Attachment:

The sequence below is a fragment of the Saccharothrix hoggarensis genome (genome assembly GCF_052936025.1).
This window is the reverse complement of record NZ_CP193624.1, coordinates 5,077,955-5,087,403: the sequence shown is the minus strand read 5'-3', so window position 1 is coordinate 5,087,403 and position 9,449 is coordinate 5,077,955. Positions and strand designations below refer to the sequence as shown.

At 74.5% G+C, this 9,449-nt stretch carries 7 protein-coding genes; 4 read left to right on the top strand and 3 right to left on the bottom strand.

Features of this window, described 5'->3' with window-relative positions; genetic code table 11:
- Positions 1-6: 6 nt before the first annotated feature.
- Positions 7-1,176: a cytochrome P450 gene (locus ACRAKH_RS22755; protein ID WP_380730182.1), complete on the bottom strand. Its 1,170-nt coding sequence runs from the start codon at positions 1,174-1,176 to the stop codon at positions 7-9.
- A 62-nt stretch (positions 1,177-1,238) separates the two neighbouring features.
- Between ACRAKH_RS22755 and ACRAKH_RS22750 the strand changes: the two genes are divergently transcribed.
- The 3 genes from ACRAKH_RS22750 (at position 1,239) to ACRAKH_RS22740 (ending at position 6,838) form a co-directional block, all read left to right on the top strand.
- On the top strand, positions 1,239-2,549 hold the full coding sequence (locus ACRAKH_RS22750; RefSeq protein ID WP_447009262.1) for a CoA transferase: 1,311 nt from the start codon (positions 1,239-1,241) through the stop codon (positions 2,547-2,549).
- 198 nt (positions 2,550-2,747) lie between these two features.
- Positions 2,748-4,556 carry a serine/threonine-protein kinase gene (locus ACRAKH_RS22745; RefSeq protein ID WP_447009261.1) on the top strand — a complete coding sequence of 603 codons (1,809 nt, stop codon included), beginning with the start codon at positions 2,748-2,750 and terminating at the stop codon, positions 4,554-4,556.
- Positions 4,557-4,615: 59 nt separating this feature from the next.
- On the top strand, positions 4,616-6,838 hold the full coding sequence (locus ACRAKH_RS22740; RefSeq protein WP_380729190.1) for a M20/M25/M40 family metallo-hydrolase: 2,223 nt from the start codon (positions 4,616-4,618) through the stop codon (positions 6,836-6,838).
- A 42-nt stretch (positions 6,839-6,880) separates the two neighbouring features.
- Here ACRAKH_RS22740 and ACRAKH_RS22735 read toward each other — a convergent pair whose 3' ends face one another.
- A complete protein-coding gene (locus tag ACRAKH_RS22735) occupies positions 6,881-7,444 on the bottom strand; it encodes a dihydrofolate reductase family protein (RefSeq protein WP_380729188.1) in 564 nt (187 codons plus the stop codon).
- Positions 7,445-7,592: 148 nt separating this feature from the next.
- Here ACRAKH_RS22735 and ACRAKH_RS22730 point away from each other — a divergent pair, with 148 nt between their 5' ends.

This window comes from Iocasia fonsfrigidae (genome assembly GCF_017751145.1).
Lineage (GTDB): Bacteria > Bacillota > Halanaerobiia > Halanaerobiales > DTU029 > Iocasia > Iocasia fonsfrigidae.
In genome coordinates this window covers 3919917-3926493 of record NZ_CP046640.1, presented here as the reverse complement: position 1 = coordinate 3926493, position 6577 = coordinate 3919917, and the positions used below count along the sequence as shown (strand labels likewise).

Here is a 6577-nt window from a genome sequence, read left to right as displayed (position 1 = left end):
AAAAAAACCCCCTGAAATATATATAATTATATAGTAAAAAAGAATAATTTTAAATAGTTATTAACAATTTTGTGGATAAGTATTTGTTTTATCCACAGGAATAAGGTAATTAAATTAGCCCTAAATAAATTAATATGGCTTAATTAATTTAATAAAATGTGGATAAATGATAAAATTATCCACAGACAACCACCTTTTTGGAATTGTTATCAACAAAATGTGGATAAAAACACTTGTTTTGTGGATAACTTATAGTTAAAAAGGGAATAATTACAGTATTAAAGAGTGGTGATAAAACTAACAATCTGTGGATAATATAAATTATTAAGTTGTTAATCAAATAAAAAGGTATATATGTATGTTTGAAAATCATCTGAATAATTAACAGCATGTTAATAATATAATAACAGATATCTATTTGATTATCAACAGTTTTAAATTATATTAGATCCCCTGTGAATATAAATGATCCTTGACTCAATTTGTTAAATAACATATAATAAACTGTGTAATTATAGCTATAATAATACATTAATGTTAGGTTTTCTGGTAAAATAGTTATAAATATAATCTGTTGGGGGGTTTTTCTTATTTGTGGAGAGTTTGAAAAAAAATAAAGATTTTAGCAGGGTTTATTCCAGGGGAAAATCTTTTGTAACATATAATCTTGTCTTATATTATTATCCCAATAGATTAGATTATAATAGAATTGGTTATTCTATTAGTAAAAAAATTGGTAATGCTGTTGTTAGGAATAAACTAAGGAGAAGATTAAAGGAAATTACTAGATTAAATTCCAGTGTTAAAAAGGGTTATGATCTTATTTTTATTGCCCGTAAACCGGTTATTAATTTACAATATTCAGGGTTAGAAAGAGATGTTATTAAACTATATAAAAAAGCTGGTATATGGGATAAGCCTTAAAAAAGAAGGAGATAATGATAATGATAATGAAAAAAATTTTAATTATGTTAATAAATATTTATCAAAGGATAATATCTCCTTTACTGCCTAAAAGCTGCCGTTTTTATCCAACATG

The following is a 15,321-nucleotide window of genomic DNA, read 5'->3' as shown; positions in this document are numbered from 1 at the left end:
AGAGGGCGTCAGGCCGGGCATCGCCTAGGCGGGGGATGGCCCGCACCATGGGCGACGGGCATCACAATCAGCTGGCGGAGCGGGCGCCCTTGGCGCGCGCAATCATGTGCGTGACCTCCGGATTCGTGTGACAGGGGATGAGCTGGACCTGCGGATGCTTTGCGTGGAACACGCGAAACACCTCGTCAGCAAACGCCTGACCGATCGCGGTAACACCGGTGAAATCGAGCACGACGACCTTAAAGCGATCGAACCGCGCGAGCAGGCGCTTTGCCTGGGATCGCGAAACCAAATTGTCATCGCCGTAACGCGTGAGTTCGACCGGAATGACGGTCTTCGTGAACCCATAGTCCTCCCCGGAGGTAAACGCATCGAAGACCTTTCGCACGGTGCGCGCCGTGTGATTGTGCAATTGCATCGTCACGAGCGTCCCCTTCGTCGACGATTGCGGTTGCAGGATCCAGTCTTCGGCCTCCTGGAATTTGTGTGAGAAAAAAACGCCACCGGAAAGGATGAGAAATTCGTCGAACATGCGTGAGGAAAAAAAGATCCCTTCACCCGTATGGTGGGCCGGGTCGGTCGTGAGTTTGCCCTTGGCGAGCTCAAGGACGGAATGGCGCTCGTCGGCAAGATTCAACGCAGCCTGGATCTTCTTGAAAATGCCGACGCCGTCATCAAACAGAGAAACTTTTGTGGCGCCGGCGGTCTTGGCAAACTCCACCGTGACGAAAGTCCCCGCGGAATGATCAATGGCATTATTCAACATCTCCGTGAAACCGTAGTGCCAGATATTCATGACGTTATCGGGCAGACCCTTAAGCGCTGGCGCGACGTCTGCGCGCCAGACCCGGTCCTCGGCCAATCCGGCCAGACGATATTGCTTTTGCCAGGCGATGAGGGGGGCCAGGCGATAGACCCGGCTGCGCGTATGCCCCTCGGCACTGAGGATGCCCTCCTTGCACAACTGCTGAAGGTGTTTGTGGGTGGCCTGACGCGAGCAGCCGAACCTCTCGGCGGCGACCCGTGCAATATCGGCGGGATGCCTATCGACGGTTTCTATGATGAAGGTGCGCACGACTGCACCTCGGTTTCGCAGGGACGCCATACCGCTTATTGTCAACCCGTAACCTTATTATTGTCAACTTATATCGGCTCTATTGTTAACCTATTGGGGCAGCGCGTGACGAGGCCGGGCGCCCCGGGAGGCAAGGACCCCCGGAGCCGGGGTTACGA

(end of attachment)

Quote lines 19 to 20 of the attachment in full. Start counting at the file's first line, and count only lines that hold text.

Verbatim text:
- Here ACRAKH_RS22735 and ACRAKH_RS22730 point away from each other — a divergent pair, with 148 nt between their 5' ends.

This window comes from Iocasia fonsfrigidae (genome assembly GCF_017751145.1).